was born in Qingdao, China, in 1953. He worked as a watch-mender’s apprentice, a painter of propaganda boards, and a photojournalist. At the age of thirty, he left his job and traveled for three years across China. In 1987 he completed Stick Out Your Tongue, which prompted the Chinese government to ban his future work. Ma Jian left Beijing for Hong Kong in 1987 as a dissident, but he continued to travel to China, and he supported the pro-democracy activists in Tiananmen Square in 1989. After the handover of Hong Kong he moved to Germany and then London, where he now lives. He cannot return to China, if not with his writing.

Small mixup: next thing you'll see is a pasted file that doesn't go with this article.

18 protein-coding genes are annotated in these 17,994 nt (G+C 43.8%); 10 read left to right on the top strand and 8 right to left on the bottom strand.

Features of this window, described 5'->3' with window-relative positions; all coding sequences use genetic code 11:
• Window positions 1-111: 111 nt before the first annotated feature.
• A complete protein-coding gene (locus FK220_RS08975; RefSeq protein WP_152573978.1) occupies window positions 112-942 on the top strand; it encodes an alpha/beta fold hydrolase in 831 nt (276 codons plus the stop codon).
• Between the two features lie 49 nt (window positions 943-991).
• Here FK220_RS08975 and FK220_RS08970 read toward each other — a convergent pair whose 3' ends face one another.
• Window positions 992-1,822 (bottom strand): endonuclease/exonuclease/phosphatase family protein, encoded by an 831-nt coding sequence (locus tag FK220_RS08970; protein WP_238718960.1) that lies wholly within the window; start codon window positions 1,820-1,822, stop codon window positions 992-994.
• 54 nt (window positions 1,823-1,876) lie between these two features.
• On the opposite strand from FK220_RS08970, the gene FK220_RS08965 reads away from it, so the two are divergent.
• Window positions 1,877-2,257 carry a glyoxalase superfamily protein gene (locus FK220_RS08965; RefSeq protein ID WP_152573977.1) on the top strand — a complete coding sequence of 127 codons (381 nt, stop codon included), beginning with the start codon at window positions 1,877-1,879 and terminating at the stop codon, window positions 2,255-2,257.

“I see my skeleton walking down the street now. I’m walking behind it. Our feet touch the ground at the same time. I am my own shadow. The road we’re walking along looks familiar. The trees lining the pavement have been bleached by the sun. There are stone steps on my left. I climb them. This is the route I used to take after school. It’s very dark. The skeleton has disappeared.”
From Beijing Coma, Chatto & Windus, translated by Flora Drew
China > London, third millenium
Teatro Sociale, Sunday September 18, 2 PM